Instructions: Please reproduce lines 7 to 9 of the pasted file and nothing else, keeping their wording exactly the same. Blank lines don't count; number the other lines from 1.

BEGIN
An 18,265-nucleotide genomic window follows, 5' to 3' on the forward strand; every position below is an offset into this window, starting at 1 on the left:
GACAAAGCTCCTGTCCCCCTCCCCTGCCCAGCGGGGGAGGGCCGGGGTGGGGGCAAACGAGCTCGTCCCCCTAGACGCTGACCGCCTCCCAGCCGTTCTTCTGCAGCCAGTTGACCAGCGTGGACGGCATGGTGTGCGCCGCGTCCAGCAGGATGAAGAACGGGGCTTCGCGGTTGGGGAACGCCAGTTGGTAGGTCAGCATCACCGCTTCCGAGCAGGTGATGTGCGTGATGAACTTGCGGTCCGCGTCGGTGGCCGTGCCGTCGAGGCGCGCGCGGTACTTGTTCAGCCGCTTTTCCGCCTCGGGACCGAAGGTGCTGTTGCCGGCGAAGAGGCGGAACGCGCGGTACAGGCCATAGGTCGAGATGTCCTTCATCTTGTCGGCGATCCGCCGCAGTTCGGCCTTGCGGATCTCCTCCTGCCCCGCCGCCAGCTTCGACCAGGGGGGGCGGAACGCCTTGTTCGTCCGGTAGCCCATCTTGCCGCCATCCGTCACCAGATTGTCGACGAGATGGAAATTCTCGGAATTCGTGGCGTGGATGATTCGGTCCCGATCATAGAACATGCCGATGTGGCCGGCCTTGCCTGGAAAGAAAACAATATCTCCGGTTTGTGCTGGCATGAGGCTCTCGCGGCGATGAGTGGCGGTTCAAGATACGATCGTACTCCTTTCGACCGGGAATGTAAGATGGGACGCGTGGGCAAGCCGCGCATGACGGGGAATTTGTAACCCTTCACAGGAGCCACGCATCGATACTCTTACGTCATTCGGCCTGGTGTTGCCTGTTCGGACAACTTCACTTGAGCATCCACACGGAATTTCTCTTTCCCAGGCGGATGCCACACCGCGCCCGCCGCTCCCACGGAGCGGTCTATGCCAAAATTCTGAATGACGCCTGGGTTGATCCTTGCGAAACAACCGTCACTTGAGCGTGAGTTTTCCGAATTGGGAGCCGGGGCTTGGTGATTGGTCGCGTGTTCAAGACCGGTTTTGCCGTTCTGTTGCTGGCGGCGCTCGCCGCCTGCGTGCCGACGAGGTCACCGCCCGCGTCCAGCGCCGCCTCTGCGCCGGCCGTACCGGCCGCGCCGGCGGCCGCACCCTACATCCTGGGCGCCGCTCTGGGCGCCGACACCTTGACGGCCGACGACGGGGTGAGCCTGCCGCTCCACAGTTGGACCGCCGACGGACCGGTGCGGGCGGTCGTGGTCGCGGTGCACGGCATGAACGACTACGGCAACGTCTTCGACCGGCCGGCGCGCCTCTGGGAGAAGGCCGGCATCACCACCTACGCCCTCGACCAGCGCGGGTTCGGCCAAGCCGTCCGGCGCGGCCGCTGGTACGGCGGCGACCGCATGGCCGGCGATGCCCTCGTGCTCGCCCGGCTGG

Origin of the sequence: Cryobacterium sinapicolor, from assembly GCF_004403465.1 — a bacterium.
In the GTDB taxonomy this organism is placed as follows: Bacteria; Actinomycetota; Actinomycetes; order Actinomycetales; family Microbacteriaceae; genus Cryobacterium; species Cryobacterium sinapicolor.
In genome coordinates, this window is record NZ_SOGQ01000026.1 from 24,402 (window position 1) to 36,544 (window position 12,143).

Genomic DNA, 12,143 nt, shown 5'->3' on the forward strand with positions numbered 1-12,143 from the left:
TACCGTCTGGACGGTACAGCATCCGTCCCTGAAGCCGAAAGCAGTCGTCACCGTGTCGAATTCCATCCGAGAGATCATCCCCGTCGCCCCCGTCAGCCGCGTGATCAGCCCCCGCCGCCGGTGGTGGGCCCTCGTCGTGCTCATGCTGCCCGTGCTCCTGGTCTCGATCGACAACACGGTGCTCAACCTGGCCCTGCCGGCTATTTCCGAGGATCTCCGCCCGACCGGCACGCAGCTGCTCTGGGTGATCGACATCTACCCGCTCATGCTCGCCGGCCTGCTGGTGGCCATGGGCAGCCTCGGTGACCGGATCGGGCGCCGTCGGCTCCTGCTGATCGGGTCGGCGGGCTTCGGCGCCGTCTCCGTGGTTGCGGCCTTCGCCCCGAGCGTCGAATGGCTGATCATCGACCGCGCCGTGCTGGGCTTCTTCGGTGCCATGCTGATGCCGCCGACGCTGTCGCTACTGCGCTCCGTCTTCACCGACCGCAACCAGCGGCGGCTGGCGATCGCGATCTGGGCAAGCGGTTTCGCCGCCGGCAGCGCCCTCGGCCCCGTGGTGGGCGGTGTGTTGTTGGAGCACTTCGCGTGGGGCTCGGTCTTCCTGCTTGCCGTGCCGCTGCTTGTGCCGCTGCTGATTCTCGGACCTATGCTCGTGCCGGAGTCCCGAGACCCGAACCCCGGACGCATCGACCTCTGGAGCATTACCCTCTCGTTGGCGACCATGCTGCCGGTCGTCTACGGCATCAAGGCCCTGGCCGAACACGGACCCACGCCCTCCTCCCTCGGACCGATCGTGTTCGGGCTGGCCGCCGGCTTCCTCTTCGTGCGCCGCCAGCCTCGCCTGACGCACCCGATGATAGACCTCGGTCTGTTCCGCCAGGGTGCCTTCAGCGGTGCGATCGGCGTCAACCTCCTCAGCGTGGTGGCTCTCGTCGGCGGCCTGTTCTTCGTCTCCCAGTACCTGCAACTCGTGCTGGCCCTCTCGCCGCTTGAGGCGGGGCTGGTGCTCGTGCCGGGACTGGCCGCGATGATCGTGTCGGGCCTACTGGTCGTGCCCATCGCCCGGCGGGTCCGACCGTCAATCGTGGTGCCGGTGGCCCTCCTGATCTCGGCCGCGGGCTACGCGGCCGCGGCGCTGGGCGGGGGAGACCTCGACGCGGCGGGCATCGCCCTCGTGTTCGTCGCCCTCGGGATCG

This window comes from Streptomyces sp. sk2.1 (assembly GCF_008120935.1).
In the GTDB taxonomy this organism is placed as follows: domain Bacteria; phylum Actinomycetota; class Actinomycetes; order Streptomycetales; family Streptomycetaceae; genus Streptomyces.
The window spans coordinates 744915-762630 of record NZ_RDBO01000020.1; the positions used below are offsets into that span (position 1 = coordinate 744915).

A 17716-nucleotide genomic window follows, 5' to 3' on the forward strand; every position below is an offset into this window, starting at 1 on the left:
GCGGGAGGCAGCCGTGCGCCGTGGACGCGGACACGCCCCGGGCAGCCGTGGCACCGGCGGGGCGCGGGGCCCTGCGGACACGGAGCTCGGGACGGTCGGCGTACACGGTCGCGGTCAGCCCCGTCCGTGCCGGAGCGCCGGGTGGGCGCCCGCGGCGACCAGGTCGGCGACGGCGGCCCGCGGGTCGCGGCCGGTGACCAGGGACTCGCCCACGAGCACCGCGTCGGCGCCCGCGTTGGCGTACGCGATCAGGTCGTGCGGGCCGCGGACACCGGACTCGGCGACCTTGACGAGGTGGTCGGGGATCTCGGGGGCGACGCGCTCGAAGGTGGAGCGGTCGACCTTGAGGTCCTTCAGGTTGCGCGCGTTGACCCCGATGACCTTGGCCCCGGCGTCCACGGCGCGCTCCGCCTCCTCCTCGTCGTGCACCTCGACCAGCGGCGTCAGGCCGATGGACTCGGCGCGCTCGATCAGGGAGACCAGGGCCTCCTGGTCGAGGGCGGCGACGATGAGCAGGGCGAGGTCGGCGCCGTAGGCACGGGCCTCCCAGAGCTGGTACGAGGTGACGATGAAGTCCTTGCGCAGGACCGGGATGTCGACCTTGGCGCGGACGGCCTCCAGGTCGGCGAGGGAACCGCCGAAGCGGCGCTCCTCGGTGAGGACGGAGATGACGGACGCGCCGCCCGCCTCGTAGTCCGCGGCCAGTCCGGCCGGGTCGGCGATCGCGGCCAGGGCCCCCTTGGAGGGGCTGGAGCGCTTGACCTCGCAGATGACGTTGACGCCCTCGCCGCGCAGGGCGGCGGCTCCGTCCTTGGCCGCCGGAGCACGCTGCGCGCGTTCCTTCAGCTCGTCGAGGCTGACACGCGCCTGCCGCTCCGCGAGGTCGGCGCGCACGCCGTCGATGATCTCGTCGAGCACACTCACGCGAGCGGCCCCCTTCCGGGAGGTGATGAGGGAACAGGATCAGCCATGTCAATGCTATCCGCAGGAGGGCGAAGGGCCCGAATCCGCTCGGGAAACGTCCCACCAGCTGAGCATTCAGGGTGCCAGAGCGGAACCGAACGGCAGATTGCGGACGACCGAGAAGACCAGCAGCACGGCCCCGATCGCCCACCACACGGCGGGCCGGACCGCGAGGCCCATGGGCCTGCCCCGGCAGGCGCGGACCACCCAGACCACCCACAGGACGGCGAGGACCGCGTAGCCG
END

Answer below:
TACCGTCTGGACGGTACAGCATCCGTCCCTGAAGCCGAAAGCAGTCGTCACCGTGTCGAATTCCATCCGAGAGATCATCCCCGTCGCCCCCGTCAGCCGCGTGATCAGCCCCCGCCGCCGGTGGTGGGCCCTCGTCGTGCTCATGCTGCCCGTGCTCCTGGTCTCGATCGACAACACGGTGCTCAACCTGGCCCTGCCGGCTATTTCCGAGGATCTCCGCCCGACCGGCACGCAGCTGCTCTGGGTGATCGACATCTACCCGCTCATGCTCGCCGGCCTGCTGGTGGCCATGGGCAGCCTCGGTGACCGGATCGGGCGCCGTCGGCTCCTGCTGATCGGGTCGGCGGGCTTCGGCGCCGTCTCCGTGGTTGCGGCCTTCGCCCCGAGCGTCGAATGGCTGATCATCGACCGCGCCGTGCTGGGCTTCTTCGGTGCCATGCTGATGCCGCCGACGCTGTCGCTACTGCGCTCCGTCTTCACCGACCGCAACCAGCGGCGGCTGGCGATCGCGATCTGGGCAAGCGGTTTCGCCGCCGGCAGCGCCCTCGGCCCCGTGGTGGGCGGTGTGTTGTTGGAGCACTTCGCGTGGGGCTCGGTCTTCCTGCTTGCCGTGCCGCTGCTTGTGCCGCTGCTGATTCTCGGACCTATGCTCGTGCCGGAGTCCCGAGACCCGAACCCCGGACGCATCGACCTCTGGAGCATTACCCTCTCGTTGGCGACCATGCTGCCGGTCGTCTACGGCATCAAGGCCCTGGCCGAACACGGACCCACGCCCTCCTCCCTCGGACCGATCGTGTTCGGGCTGGCCGCCGGCTTCCTCTTCGTGCGCCGCCAGCCTCGCCTGACGCACCCGATGATAGACCTCGGTCTGTTCCGCCAGGGTGCCTTCAGCGGTGCGATCGGCGTCAACCTCCTCAGCGTGGTGGCTCTCGTCGGCGGCCTGTTCTTCGTCTCCCAGTACCTGCAACTCGTGCTGGCCCTCTCGCCGCTTGAGGCGGGGCTGGTGCTCGTGCCGGGACTGGCCGCGATGATCGTGTCGGGCCTACTGGTCGTGCCCATCGCCCGGCGGGTCCGACCGTCAATCGTGGTGCCGGTGGCCCTCCTGATCTCGGCCGCGGGCTACGCGGCCGCGGCGCTGGGCGGGGGAGACCTCGACGCGGCGGGCATCGCCCTCGTGTTCGTCGCCCTCGGGATCG

This window comes from Streptomyces sp. sk2.1 (assembly GCF_008120935.1).
In the GTDB taxonomy this organism is placed as follows: domain Bacteria; phylum Actinomycetota; class Actinomycetes; order Streptomycetales; family Streptomycetaceae; genus Streptomyces.